Parents CAN Impact Their Teen’s Alcohol and Drug Use
The government reports that almost one-quarter of parents do not think they can influence their teens’ use of alcohol, drugs or tobacco. Nothing could be further from the truth. Several studies have proven that parents are one of the most important influencers on underage drinking and drug use.
As we enter the summer, it’s important for parents to know that risks for their teens increase. The Office of National Drug Control Policy reports that more American teens try cigarettes, marijuana and alcohol for the first time in the summer than at any other time of year. For example, there is a 40 percent increase in first-time marijuana use among youth during June and July, as compared to the rest of the year. And, according to a news release from the American Academy of Orthopaedic Surgeons and AAA, 7 of the 10 deadliest days for teen drivers occur during the summer. Car accidents are the number one cause of death among teens in the U.S., and 1 out of 3 teen drivers who die in car crashes are under the influence of alcohol. To keep their teens safe, parents must use their guidance to influence teens to make positive choices.
Research that Shows Parents are Important Influencers
In April 2014, a survey from Mothers Against Drunk Driving (MADD) showed that teens whose parents tell them that underage drinking is completely unacceptable are more than 80 percent less likely to drink than teens whose parents give them other messages about underage drinking. In contrast, 42 percent of teens who said their parents believed underage drinking was somewhat unacceptable, or completely acceptable, were drinkers.
Research released in 2012 by North Carolina State University, Brigham Young University, and the Pennsylvania State University proved that teens with strong bonds with their parents were less likely to have used marijuana or alcohol than students who were not as close to their families but were very involved in school and had many close peers.
The Partnership at Drugfree.org reports that children who had sipped alcohol by age 10 (usually provided by a parent) were nearly twice as likely to start drinking by age 14 or younger, compared with their peers who had not tasted alcohol when they were 10.
A recent RAND Health study reports that children who are drinking alcohol by 7th grade are more likely to suffer employment problems, abuse other drugs, and commit criminal and violent acts once they reach young adulthood. The U.S. Government estimates that, by the 8th grade, one-fourth of all adolescents have consumed alcohol to the point of intoxication. In addition, adolescent drinking plays a key role in the four leading causes of death among teens – car accidents, accidental injuries, homicides and suicides.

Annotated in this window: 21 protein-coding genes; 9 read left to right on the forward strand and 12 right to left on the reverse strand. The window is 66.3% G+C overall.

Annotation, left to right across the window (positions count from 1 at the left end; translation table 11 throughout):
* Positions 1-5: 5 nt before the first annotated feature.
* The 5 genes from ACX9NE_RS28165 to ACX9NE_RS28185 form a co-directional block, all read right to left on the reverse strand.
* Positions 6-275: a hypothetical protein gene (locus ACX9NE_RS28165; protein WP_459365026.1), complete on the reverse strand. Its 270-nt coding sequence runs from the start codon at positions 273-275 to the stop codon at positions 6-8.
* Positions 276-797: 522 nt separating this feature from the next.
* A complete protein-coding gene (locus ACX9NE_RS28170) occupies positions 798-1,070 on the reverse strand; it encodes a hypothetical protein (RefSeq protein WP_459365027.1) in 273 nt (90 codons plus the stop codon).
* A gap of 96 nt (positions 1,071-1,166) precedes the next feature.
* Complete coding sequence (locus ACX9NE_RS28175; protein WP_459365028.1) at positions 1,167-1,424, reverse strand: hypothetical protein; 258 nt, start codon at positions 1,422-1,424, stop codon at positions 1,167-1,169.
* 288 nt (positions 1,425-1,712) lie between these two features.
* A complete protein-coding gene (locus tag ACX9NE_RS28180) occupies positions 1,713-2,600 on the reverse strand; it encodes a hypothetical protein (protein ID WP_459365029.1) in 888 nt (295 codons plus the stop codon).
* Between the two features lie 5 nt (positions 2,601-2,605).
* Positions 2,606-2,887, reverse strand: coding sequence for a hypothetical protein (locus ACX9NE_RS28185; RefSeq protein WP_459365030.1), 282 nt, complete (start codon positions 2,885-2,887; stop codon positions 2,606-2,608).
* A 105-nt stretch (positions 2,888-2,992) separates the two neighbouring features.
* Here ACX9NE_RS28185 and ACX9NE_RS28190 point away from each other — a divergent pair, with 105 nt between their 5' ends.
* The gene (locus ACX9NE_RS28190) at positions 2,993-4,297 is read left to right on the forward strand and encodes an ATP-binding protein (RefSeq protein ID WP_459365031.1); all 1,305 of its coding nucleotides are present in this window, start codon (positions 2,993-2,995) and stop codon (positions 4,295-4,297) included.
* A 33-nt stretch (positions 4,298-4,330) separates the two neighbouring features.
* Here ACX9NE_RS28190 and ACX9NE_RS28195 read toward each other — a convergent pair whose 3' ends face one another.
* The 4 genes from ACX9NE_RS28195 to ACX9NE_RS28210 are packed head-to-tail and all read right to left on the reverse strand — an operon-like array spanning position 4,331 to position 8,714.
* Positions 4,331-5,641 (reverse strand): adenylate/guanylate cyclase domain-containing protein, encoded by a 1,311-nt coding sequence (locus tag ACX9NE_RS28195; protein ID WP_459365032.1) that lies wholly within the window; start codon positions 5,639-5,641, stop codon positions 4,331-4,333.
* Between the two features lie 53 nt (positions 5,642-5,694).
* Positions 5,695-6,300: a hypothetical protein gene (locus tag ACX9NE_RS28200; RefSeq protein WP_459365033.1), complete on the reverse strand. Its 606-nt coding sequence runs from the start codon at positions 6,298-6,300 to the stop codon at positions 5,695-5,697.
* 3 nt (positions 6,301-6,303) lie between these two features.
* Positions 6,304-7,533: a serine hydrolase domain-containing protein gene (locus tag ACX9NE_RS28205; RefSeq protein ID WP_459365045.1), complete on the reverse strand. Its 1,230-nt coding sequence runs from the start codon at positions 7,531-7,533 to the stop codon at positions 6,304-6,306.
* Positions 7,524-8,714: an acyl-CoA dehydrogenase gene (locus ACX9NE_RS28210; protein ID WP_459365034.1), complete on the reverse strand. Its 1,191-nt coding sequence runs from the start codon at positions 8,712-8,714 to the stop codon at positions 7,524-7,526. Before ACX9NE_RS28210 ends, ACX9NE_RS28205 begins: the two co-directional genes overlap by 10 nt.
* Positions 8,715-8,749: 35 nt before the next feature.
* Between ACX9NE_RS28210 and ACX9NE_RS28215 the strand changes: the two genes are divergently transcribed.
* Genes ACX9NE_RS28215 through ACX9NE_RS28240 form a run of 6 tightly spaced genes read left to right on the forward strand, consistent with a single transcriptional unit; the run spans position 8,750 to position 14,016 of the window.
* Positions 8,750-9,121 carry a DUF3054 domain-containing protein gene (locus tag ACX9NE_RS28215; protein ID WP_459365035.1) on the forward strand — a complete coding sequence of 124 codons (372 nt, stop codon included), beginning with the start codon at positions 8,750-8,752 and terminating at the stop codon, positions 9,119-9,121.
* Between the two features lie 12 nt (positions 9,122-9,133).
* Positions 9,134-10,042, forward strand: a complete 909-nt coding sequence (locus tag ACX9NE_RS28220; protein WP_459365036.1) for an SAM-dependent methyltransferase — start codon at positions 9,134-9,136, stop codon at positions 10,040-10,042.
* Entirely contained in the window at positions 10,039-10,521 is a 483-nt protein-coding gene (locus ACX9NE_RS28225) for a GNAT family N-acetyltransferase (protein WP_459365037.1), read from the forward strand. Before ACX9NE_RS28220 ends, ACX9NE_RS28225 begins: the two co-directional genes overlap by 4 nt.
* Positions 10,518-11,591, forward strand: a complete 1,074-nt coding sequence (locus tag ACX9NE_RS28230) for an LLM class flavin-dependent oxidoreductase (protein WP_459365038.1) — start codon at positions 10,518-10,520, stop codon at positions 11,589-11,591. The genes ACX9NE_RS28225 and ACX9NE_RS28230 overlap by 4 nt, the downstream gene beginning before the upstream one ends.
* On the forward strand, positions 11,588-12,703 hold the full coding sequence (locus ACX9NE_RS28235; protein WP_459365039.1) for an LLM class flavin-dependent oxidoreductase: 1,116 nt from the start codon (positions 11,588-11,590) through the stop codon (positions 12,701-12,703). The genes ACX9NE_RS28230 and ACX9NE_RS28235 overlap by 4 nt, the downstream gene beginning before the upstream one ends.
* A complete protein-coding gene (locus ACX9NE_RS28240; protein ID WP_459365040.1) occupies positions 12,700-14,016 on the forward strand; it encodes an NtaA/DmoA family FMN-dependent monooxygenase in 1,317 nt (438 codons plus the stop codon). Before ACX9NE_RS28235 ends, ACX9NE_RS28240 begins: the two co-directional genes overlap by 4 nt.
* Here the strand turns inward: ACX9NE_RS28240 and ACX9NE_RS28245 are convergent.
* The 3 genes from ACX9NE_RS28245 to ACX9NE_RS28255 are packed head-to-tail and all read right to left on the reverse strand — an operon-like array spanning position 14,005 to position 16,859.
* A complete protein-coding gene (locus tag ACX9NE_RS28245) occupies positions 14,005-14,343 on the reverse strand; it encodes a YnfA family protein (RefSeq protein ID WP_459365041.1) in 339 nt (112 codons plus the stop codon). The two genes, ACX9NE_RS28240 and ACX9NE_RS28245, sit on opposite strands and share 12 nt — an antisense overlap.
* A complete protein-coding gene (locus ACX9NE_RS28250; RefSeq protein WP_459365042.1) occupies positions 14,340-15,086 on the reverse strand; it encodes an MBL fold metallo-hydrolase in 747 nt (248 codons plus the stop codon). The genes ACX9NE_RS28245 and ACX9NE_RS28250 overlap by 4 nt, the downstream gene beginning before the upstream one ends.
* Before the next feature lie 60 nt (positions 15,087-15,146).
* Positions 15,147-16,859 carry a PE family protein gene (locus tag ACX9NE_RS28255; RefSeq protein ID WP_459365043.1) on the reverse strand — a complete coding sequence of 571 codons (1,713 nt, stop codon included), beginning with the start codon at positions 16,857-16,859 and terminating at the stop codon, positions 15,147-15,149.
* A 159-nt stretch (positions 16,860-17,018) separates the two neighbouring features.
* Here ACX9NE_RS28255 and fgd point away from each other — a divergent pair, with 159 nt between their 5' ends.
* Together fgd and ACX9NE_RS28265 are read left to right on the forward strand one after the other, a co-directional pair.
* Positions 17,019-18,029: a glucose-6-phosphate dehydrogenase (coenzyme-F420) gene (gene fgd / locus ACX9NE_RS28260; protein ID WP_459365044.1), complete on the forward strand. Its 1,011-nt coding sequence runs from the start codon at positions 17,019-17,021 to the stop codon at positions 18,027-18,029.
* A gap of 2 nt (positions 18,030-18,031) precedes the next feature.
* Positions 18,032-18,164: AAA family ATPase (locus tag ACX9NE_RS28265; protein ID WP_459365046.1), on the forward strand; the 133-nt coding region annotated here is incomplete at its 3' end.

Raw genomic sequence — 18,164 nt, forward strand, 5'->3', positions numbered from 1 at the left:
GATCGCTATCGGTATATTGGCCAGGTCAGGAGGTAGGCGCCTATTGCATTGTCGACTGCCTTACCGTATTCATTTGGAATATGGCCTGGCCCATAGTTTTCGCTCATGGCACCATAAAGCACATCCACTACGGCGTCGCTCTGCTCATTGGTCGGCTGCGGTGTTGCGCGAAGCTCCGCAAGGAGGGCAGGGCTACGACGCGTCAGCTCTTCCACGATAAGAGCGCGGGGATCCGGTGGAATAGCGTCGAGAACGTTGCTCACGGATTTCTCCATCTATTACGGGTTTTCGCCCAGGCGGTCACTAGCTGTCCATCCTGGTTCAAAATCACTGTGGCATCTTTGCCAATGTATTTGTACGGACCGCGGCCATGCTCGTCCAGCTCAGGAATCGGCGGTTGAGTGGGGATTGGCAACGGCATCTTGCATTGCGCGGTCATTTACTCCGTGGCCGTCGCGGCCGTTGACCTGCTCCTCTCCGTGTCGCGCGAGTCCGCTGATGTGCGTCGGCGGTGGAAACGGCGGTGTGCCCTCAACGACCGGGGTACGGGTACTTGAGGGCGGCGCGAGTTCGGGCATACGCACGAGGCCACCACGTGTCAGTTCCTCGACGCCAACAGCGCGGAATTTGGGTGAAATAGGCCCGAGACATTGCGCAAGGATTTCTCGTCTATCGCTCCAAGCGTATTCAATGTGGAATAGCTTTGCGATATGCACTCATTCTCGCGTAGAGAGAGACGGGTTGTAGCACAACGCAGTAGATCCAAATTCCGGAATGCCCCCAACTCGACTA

Experts agree that parents need to provide a very clear message that drug use of any kind is unacceptable, and drinking alcohol is unacceptable until the age of 21. More “watered down” messages backfire. Parents who allow their teens to have friends over to drink, thinking it’s a safe way to keep them off the roads, are not only giving their teens mixed messages, they may be surprised to find they are subject to liability laws that make them vulnerable to lawsuits, fines and jail time. Parents in some states can be liable even if they were not aware that drinking was going on in their home.
Best Ways for Parents to Prevent Alcohol and Drug Use
- Build a warm and supportive relationship with your teen. Take an interest in your teen’s hobbies, regularly discuss shared interests, and engage in activities together such as cooking or training for a race. When talking with your teen, speak calmly and avoid defensiveness or overreactions to information that they share with you. Become a resource to your teen by working through challenges together. Encourage their achievements, and give them an appropriate degree of independence.
- Be a good role model. When it comes to drugs, being a good role model means consuming only small amounts of alcohol with a meal or for a celebration, never driving after having a drink (even one), only using your prescription medication as instructed and never sharing them with others, and using only healthy methods for coping with stress (not wallowing your sorrows in a beer).
- Know your child’s friends. Meet your teen’s friends, and get to know them. Regularly discuss peer pressure with your teen. Help them to set high expectations for their friendships by talking about the qualities of good friends – what qualities they should be looking for in a friend and how they can be a good friend to others.
- Monitor, supervise, and set boundaries. Always know where your child is, who they are with, and what they are doing. Have firm, clear rules in place to keep them safe with appropriate consequences for breaking those rules.
- Have ongoing conversations. Talk regularly about risky behaviors. Make it a conversation by asking open-ended questions for their opinions. Make sure you state your disapproval of underage drinking and drug use. Teach your teen about the harmful effects of substance abuse.
The role of being a parent is to teach children to grow up responsibly and safe. Parents accomplish this goal by modeling appropriate behavior and providing teens with clear rules and boundaries.